Be sure to deploy Role-based Access Controls in a Kubernetes environment. RBACs enable you to determine which users have access to which resources in your Kubernetes cluster. Keep in mind, Kubernetes’ complexity leaves it vulnerable to compromise if not set up correctly.
There are two ways to set RBAC permissions:
- ClusterRole if you want to set them for a non-namespaces resource
- Role for namespaced Kubernetes resource
Still, if you want to reference roles already administered on a group, service, or user account, you can use ClusterRoleBinding and RoleBinding.
8. Reconsider your multi-cloud approach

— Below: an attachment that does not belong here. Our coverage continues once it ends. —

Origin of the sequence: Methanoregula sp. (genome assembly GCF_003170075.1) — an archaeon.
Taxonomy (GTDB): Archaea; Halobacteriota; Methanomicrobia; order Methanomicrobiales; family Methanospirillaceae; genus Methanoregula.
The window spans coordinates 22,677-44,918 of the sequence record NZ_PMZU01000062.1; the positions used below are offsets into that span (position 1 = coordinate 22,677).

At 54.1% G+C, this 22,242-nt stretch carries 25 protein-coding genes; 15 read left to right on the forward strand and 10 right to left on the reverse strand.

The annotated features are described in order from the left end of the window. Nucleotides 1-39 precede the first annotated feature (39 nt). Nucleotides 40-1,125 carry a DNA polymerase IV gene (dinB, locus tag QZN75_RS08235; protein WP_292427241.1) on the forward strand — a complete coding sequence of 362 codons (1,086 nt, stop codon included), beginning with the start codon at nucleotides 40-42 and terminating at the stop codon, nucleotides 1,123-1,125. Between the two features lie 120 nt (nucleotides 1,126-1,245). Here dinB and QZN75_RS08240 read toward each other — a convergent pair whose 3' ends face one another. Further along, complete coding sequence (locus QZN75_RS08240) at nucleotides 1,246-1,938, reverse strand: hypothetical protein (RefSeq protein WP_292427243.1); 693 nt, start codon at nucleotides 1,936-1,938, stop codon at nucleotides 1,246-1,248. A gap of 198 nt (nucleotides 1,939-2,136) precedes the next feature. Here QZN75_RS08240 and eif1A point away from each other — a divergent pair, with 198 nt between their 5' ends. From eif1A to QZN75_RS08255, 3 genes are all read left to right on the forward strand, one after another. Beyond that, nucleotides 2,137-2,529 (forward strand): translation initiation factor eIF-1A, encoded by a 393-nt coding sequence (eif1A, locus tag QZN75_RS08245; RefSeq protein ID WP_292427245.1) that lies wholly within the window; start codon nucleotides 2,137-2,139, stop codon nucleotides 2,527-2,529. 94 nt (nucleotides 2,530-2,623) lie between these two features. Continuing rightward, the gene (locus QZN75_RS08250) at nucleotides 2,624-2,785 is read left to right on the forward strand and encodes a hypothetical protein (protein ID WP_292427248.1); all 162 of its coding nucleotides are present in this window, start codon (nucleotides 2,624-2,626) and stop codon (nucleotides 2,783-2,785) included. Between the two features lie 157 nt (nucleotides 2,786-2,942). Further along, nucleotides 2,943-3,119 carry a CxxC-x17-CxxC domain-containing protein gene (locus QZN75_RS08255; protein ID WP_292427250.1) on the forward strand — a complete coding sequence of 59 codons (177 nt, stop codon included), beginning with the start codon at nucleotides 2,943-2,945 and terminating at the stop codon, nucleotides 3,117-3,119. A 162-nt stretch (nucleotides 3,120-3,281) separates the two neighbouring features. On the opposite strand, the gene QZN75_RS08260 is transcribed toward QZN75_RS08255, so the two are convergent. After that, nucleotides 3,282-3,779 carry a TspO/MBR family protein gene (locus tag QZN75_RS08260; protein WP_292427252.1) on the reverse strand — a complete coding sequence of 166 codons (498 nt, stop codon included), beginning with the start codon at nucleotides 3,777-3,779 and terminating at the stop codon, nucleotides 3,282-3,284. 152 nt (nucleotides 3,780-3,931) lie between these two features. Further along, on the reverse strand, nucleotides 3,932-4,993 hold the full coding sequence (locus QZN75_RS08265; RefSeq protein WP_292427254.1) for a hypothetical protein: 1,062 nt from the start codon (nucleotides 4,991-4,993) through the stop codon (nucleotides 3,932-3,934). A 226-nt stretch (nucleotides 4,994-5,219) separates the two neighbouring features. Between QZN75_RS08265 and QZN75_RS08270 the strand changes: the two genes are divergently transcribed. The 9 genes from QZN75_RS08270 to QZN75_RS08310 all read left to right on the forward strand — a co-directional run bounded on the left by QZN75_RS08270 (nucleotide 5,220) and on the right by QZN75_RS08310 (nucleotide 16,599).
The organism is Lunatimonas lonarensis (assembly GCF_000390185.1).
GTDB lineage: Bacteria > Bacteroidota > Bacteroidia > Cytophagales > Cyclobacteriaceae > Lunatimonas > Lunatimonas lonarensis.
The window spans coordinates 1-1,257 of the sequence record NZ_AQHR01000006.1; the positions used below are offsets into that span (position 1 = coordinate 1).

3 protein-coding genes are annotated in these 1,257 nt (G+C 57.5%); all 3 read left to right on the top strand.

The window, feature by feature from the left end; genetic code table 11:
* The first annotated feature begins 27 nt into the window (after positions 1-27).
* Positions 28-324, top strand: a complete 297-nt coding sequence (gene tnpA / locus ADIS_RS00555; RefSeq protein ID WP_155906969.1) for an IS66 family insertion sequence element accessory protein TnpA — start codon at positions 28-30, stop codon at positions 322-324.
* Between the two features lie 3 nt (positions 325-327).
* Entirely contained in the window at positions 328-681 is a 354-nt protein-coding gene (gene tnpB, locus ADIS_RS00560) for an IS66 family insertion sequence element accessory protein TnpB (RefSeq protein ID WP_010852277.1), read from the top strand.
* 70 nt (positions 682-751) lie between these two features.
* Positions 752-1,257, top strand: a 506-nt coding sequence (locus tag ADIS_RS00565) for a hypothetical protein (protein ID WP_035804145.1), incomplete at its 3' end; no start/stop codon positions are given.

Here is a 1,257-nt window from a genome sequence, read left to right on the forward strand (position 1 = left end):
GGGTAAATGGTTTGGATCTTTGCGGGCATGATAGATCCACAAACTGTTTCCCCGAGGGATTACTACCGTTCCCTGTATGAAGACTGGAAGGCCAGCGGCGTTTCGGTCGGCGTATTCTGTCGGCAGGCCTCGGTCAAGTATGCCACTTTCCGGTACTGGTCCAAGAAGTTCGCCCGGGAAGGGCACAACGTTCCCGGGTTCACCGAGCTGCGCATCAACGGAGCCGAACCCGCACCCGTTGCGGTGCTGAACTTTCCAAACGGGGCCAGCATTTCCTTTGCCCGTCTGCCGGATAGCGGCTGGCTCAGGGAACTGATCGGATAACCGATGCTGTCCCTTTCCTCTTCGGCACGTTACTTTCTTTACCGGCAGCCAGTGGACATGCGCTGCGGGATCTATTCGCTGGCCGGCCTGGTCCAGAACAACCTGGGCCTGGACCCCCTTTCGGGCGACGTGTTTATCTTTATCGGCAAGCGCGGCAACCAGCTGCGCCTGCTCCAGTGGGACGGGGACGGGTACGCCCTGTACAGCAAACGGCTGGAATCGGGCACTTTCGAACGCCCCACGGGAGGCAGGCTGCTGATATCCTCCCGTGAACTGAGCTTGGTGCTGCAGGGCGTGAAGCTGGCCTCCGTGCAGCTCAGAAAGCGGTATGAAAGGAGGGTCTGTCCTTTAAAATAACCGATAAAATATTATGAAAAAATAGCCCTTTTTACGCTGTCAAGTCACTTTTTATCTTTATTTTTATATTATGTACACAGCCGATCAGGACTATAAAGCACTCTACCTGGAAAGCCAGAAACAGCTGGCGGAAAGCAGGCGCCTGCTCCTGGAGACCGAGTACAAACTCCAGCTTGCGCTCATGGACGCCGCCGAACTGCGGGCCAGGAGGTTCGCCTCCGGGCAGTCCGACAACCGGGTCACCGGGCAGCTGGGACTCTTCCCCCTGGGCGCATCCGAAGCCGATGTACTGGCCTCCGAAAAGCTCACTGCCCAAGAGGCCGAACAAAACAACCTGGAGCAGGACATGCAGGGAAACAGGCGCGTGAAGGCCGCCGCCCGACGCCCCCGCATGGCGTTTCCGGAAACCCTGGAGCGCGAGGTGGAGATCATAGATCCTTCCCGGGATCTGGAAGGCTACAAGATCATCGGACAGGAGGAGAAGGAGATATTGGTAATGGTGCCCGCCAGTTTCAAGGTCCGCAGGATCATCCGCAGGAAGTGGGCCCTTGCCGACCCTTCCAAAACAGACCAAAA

Many companies contemplating Kubernetes architecture worry about vendor lock-in. They would like to take advantage of the benefits offered by different cloud providers.
However, multi-cloud implementations often add unnecessary complexity, reduce visibility, and increase costs owing to increased networking costs. So if you can, work with a reputable, single vendor.
9. Use Alpine images vs. base images
Base container images tend to come with a lot of baggage. Many engineers can often live without the libraries and packages that come with base images out-of-the-box. You can speed up builds, spend less space, and pull images faster by using Alpine images, which can be tenfold smaller.
The smaller the container image, the fewer things you have to worry about, including potential vulnerabilities. You can always add the specific packages and libraries your application needs over time.